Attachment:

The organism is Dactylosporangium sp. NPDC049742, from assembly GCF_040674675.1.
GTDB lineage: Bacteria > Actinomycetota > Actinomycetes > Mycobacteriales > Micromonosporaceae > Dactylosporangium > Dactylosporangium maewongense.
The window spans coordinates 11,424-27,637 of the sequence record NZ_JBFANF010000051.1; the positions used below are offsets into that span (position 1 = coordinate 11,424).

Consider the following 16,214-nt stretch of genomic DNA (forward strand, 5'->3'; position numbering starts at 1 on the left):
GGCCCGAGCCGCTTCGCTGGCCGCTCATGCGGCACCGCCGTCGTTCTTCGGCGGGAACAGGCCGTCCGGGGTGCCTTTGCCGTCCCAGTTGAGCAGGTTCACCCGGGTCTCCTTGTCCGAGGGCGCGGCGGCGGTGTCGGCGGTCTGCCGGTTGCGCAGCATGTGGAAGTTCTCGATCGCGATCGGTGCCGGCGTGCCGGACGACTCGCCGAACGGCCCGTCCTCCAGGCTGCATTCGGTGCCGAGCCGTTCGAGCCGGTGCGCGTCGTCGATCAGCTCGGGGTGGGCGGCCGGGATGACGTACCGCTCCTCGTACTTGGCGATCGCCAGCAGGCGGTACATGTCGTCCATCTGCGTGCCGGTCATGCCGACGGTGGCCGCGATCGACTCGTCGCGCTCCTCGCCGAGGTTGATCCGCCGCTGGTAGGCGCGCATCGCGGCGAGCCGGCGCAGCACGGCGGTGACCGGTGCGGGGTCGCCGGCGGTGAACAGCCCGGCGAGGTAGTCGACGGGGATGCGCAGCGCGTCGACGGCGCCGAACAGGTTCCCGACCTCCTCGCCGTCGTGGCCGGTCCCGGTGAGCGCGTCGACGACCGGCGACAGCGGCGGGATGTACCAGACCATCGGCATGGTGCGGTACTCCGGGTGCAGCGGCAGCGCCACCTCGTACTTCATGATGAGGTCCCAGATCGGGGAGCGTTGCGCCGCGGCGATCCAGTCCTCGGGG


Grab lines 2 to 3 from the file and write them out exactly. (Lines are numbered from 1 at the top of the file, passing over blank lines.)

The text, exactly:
GTDB lineage: Bacteria > Actinomycetota > Actinomycetes > Mycobacteriales > Micromonosporaceae > Dactylosporangium > Dactylosporangium maewongense.
The window spans coordinates 11,424-27,637 of the sequence record NZ_JBFANF010000051.1; the positions used below are offsets into that span (position 1 = coordinate 11,424).